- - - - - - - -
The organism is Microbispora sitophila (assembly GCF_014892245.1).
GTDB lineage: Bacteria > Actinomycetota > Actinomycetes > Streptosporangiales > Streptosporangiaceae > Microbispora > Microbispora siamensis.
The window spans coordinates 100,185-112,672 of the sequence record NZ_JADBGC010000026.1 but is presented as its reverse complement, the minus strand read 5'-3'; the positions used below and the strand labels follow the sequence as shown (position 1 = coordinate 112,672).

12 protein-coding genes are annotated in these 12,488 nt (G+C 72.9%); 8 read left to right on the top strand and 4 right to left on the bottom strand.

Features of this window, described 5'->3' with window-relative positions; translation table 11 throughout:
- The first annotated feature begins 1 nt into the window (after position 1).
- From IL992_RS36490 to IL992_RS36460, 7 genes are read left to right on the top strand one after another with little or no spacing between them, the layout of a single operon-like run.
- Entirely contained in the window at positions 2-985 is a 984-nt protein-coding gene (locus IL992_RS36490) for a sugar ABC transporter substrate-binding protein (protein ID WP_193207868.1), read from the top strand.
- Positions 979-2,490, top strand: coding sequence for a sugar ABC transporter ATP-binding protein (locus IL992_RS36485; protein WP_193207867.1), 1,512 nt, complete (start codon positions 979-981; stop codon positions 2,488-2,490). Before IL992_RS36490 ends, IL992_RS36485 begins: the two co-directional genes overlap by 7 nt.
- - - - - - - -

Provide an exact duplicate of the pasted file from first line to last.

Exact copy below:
The organism is Microbispora sitophila (assembly GCF_014892245.1).
GTDB lineage: Bacteria > Actinomycetota > Actinomycetes > Streptosporangiales > Streptosporangiaceae > Microbispora > Microbispora siamensis.
The window spans coordinates 100,185-112,672 of the sequence record NZ_JADBGC010000026.1 but is presented as its reverse complement, the minus strand read 5'-3'; the positions used below and the strand labels follow the sequence as shown (position 1 = coordinate 112,672).

12 protein-coding genes are annotated in these 12,488 nt (G+C 72.9%); 8 read left to right on the top strand and 4 right to left on the bottom strand.

Features of this window, described 5'->3' with window-relative positions; translation table 11 throughout:
- The first annotated feature begins 1 nt into the window (after position 1).
- From IL992_RS36490 to IL992_RS36460, 7 genes are read left to right on the top strand one after another with little or no spacing between them, the layout of a single operon-like run.
- Entirely contained in the window at positions 2-985 is a 984-nt protein-coding gene (locus IL992_RS36490) for a sugar ABC transporter substrate-binding protein (protein ID WP_193207868.1), read from the top strand.
- Positions 979-2,490, top strand: coding sequence for a sugar ABC transporter ATP-binding protein (locus IL992_RS36485; protein WP_193207867.1), 1,512 nt, complete (start codon positions 979-981; stop codon positions 2,488-2,490). Before IL992_RS36490 ends, IL992_RS36485 begins: the two co-directional genes overlap by 7 nt.